Well-Known Corners of the People
A stranger tells me things have changed. He hasn’t lived here for years. He points across the inlet. That’s Palm Beach. Earlier I’d been driving south out of a Covid-19 funk from weeks at home on a laptop. Sick of my face in a square on a screen with the rest of the zoom-bie crowd. Dr Who lost in cyberspace.
At the back of my holiday apartment, Flat Rock Creek looks like a lake. In its world among the reeds, a great egret. A solitary traveller like me. As I stroll around its border, a constellation of magpie geese, dusky moorhens, ibises and pacific black ducks steadily makes way for my incursion. They retreat into grasses, branches and water, but the black swans preen themselves beside their downy offspring. They don’t even give me a second look. I keep looking at the birds on the water. Their wakes trailing like a shawl. I take mine off.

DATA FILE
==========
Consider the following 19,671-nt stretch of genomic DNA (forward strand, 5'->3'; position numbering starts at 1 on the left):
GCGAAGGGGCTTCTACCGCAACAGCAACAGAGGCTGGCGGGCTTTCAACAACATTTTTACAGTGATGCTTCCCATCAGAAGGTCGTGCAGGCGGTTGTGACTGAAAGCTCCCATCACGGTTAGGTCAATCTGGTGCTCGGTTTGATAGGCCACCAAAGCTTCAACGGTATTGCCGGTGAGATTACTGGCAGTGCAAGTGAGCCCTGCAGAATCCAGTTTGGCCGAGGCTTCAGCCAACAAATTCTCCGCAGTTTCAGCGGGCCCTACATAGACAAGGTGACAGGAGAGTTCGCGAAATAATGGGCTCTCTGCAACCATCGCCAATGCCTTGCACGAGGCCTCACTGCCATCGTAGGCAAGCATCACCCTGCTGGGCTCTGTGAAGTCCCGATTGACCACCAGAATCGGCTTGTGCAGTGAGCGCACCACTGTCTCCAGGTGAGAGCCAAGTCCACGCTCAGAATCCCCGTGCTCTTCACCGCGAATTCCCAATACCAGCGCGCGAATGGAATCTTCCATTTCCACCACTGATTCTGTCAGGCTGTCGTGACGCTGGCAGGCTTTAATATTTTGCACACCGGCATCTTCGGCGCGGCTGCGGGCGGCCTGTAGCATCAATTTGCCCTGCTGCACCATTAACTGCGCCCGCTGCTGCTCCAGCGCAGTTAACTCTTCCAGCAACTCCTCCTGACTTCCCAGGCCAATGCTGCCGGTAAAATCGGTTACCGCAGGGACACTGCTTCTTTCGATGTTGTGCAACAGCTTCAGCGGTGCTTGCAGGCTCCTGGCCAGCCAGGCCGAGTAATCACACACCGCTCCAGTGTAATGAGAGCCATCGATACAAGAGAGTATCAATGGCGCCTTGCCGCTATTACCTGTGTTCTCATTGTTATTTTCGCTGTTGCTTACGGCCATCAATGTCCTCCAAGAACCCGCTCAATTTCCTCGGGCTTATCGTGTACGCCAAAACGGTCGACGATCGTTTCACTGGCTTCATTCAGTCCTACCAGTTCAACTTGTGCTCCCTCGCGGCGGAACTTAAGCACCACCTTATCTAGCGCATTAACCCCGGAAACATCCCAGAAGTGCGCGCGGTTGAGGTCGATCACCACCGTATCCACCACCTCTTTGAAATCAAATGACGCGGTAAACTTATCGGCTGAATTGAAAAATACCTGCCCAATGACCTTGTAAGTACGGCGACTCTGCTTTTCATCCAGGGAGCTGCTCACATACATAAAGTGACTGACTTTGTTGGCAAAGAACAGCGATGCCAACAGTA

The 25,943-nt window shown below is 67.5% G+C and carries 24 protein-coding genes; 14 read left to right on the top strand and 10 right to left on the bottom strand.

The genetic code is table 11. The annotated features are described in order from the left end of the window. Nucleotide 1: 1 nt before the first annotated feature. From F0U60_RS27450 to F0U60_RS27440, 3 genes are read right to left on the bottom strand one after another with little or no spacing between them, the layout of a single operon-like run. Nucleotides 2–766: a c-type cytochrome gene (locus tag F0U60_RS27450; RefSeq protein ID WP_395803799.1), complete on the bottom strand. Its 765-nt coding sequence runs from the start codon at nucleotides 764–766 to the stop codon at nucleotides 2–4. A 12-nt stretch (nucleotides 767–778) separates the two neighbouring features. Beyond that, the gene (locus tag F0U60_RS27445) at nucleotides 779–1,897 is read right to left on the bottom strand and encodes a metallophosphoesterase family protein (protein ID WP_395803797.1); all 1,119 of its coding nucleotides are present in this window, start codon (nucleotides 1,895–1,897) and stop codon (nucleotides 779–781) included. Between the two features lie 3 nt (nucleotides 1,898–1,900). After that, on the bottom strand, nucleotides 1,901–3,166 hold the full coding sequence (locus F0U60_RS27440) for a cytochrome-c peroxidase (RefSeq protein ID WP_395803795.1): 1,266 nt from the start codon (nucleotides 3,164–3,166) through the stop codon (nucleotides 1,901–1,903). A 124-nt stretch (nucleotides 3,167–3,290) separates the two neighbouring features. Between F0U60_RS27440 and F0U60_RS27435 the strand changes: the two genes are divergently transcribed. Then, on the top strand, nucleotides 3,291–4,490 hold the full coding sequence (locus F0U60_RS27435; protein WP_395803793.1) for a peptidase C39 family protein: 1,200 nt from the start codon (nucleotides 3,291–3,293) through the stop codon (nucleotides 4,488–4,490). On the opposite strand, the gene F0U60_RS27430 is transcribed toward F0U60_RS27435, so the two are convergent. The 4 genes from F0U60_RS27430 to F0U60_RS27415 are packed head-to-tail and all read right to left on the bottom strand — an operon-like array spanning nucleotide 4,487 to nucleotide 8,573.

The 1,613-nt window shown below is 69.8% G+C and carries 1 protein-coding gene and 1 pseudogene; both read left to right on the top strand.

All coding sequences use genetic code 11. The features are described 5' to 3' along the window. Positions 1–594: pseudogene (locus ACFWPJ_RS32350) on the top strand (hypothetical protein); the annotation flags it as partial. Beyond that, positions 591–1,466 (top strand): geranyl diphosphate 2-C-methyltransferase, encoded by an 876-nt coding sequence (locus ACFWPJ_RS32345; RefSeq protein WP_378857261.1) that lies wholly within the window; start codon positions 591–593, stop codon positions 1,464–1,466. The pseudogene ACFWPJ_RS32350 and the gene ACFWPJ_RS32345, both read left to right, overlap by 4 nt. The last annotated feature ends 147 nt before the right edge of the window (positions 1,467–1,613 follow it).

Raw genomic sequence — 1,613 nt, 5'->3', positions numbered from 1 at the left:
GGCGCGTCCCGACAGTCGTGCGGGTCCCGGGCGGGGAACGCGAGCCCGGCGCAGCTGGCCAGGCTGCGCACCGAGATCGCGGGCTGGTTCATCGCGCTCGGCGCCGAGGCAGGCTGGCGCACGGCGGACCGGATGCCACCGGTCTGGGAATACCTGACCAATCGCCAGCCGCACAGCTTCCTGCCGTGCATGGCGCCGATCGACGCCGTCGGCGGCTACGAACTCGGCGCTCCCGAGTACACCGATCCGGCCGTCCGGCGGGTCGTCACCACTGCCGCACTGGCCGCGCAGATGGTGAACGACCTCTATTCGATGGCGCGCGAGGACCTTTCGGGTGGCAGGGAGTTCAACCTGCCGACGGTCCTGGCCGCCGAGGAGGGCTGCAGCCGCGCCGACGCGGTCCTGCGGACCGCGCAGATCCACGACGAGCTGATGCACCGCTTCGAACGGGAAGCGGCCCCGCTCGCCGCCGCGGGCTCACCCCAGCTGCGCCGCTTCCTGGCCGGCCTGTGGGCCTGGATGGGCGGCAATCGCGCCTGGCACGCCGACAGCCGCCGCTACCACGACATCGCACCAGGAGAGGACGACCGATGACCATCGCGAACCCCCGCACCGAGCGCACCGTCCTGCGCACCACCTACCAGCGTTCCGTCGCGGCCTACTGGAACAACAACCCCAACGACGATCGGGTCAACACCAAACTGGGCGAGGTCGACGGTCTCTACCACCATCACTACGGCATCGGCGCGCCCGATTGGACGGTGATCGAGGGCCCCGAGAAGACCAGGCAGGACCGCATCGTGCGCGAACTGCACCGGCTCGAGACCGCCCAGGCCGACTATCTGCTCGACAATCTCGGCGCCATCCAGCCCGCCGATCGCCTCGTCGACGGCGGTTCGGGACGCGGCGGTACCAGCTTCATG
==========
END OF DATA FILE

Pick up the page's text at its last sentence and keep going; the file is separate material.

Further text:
On the coast, the light dazzles. A universe filled with humans and their young, covering the rocks and beach with surfboards, flippers, wet suits, dolls with their miniature furniture, sand castles fashioned by small, salty hands. A man and his daughter walk slowly out towards the ocean. They’re in the shallows, gazing down, as if looking for something they’ve lost. In the distance, the giant concrete stacks of Broadbeach and Surfers Paradise.